MOVIE REVIEW: Ghostbusters
Last summer when reviewing “Vacation” (I know, not the best start), I made this declaration about remakes, reboots, and sequels:
“The success of a remake, reboot, or sequel is contingent upon matching the tone of the original work to the best of its ability. If a film gets that tone right, it can be a drastic revision full of changes and updates and still feel respectfully aware and in tune with the previous well-remembered greatness the new film is trying to emulate.”
I stand by that rationale and now bring that gauge to “Ghostbusters” and the wave of misguided hatred that follows it. I say misguided because the overprotective nostalgia and/or sexist gender complaints are false sources of this film’s problems. In my opinion, the late Harold Ramis’s daughter, Violet Ramis Stiel, crushed those whiners down better than anyone else, ending the sad panties-in-a-bunch argument.
Conceived and constructed solely as a reboot/remake, Paul Feig’s “Ghostbusters” dares to blaze a new trail with a torch passed to them through multiple blessings. It brings the modern changes and updates that come with making this kind of movie in 2016 and not 1984, which equates to a high level of flashy CGI and blockbuster-level action compared to the saucy and subtle original. The misstep in that aforementioned recipe for remake success comes in the wavering tone of this new launching pad. Too much comes across as banal where it should soar with flair.
Erin Gilbert (Kristen Wiig) is a physics professor on the edge of landing tenure at the dignified Columbia University when an old book she wrote on a lark over a decade ago about paranormal activity and ghosts resurfaces and damages her credibility and candidacy. Her estranged writing partner and former best friend, Abi Yates (Melissa McCarthy), put the book up on Amazon to earn a little money to further the research Erin gave up on. Abi slums it developing theories and homemade tech in the basement lab of a community college with a new partner, the daffy Jillian Holtzmann (“Saturday Night Live” Emmy nominee Kate McKinnon).
Through a shared referral, Erin is cajoled to join Abi and Jillian on an investigation of the supposedly haunted Aldridge Mansion and indeed encounter an unfriendly apparition, confirming the existence of ghosts that Erin was trying to ignore for years. Empowered to do more and boosted by their footage published YouTube, the trio set up shop in the upstairs storage area of a Chinese restaurant and hire a dim-witted beefcake model named Kevin (Chris Hemsworth) to be their secretary. Soon, after another ghost encounter in the MTA subway, the team enlists Patty Tolan (Leslie Jones) for her toughness and NY savvy. Some equipment upgrades and a sweet hearse ride later and the “Ghost Girls” hit the town as the “Ghostbusters.”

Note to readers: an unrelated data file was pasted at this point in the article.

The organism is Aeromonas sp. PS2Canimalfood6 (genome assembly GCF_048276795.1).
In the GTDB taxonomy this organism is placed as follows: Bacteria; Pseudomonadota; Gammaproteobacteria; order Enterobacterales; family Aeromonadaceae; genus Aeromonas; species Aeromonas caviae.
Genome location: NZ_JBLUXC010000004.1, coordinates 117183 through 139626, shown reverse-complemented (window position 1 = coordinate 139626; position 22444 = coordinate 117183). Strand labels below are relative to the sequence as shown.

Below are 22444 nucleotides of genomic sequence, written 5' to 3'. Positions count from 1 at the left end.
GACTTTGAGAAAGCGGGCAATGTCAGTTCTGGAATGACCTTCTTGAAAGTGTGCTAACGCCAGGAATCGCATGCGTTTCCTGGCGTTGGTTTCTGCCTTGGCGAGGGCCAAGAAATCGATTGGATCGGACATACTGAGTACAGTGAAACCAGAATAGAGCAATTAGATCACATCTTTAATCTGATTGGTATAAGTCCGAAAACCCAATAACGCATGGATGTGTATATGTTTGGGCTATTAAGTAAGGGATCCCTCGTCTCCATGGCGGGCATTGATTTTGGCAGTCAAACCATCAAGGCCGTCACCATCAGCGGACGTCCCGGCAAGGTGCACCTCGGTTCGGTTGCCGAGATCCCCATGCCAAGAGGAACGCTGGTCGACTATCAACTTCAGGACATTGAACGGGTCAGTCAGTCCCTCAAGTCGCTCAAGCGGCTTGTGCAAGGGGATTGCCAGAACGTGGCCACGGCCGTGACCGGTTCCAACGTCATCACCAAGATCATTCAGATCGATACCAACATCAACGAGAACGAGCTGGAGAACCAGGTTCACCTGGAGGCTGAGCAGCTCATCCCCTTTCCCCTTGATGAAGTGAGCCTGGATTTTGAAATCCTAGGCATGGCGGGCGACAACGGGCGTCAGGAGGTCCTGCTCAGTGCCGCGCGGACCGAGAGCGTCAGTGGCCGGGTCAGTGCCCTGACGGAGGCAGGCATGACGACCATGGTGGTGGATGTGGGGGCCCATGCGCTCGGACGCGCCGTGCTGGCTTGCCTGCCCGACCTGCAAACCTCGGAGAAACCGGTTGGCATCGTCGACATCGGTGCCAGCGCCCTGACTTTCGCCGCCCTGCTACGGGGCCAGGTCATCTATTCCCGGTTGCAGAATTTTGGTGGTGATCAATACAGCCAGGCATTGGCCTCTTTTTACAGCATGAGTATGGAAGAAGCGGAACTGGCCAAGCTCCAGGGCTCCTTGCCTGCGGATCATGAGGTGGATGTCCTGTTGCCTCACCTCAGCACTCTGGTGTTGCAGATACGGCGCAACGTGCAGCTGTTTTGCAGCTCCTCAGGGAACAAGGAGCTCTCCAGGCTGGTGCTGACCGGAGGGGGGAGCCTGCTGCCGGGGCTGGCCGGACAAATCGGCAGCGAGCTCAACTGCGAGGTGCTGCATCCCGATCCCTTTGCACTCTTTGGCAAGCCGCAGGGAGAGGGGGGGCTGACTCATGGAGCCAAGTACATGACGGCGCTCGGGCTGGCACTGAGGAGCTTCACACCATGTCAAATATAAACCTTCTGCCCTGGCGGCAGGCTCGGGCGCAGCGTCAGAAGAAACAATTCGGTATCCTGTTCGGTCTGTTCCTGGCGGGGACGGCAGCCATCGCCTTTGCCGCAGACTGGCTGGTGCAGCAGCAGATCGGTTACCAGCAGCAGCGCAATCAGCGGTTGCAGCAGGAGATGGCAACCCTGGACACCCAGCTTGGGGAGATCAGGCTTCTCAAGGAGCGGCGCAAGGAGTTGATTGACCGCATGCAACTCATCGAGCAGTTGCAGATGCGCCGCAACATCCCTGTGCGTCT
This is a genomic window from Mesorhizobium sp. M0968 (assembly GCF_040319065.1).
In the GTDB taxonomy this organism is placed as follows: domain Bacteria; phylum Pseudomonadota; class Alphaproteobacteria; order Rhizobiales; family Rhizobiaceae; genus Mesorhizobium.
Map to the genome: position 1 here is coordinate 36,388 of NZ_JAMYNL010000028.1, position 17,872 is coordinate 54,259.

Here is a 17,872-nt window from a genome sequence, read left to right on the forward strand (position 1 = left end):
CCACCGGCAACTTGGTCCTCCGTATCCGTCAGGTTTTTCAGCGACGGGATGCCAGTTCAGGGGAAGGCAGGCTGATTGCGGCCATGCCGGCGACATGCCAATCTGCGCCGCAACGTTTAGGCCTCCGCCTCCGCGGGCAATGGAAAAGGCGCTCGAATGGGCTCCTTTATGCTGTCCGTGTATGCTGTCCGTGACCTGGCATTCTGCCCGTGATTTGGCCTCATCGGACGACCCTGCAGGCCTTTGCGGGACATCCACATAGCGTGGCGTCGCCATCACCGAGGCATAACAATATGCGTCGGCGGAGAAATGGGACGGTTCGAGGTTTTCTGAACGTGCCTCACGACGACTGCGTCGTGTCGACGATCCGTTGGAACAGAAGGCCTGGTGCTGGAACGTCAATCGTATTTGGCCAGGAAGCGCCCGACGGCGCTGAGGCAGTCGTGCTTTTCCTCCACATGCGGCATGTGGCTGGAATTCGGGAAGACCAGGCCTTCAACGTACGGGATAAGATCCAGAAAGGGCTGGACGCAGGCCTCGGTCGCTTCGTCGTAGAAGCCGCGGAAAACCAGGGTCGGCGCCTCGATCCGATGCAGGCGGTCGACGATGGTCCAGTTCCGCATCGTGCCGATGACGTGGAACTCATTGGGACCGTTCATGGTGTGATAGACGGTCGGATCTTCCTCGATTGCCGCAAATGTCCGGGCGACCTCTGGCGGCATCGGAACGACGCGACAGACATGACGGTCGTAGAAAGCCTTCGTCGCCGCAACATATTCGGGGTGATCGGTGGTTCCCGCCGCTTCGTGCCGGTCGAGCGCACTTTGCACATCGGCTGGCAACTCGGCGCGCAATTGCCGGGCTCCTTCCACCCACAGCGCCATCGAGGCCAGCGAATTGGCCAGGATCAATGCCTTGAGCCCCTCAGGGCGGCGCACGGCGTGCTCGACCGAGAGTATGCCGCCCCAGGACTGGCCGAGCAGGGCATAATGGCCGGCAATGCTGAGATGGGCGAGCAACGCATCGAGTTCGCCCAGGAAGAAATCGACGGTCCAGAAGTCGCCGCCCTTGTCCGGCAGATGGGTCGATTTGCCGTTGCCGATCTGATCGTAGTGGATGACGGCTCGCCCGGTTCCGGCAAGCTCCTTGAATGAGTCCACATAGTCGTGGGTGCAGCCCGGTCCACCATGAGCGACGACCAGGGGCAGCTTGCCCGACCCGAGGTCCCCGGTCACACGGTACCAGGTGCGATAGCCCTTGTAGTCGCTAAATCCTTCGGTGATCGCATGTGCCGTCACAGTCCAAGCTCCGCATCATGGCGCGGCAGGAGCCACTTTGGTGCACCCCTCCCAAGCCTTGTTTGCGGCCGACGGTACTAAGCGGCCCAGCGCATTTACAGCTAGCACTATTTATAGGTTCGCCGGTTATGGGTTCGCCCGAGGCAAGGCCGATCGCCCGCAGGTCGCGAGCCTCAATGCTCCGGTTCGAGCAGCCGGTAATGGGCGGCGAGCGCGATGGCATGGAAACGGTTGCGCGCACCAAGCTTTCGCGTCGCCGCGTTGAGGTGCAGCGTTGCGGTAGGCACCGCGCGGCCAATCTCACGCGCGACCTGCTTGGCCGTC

The four women and one Aussie man comprise an amusing central cast that does shift gears from your initial expectations. McCarthy skips her usual over-the-top and overplayed physical comedy to embody the straight man, as does Wiig dispensing with her penchant for constant caricature. Not all of their new direction works, but it is noticed and appreciated. Further, Jones dials down most of her signature shouting loudness to play the opposite of a token new recruit. The stoic stud Hemsworth, who hinted his “himbo” comedy chops last summer in “Vacation,” adds unexpected hilarity every time the camera comes to him. The real scene-stealer and showstopper is the unleashed Kate McKinnion who is an absolute riot of cinematic ham and cheese devoid of any “off” switch. She stirs this drink more than anyone else.
While the heroes are a hoot, the roster of villainous antagonists is entirely bland, matching the flaws of a bad superhero movie. A bullied weakling (“Inside Amy Schumer” and “Saturday Night Live” writer Neil Casey), a cocky NYC mayor (Andy Garcia), his conniving top aide (Cecily Strong), and two virtually nameless Homeland Security agents (Matt Walsh and Michael K. Williams) are underwhelming afterthoughts to the mayhem and special effects. This “Ghostbusters” needed a threat that punched back and provoked both the teamwork and the comedy.
As an action comedy, “Ghostbusters” can deliver summer season enjoyment. This film was right to be a fresh rebranding and not a sequel. The lead talent is there and the many cheeky nods, cameos and references to the original are welcome treats and surprises (stay through the credits). In the end, it is Paul Feig and co-writer Katie Dippold’s material that fails the talent and the film. Unless the gag was delivered by Hemsworth or McKinnon, too much of the banter and invented scientific gobbledygook is unfunny and lackluster considering the combined comic geniuses involved. The possibilities of charm fail and the timing is off. Those miscues amount to a fluctuating tone that never rises to greatness.
LESSON #1: STOP TALKING AND SHOOT—I lost count of how many times either a villain or hero monologued instead of completing their move or intervening in the present hazard. Cut the speeches short and get the job done already.
LESSON #2: EMBRACE YOUR WEIRDNESS WITH PASSION—Much like the original movie, very few people, public or professional, takes the “Ghostbusters” seriously. They are seen as crackpot nerds and scientists and ostracized for their eccentricity. Above the criticism and skepticism, the women stick to what they strongly study and believe to prove their worth, correctness, and importance.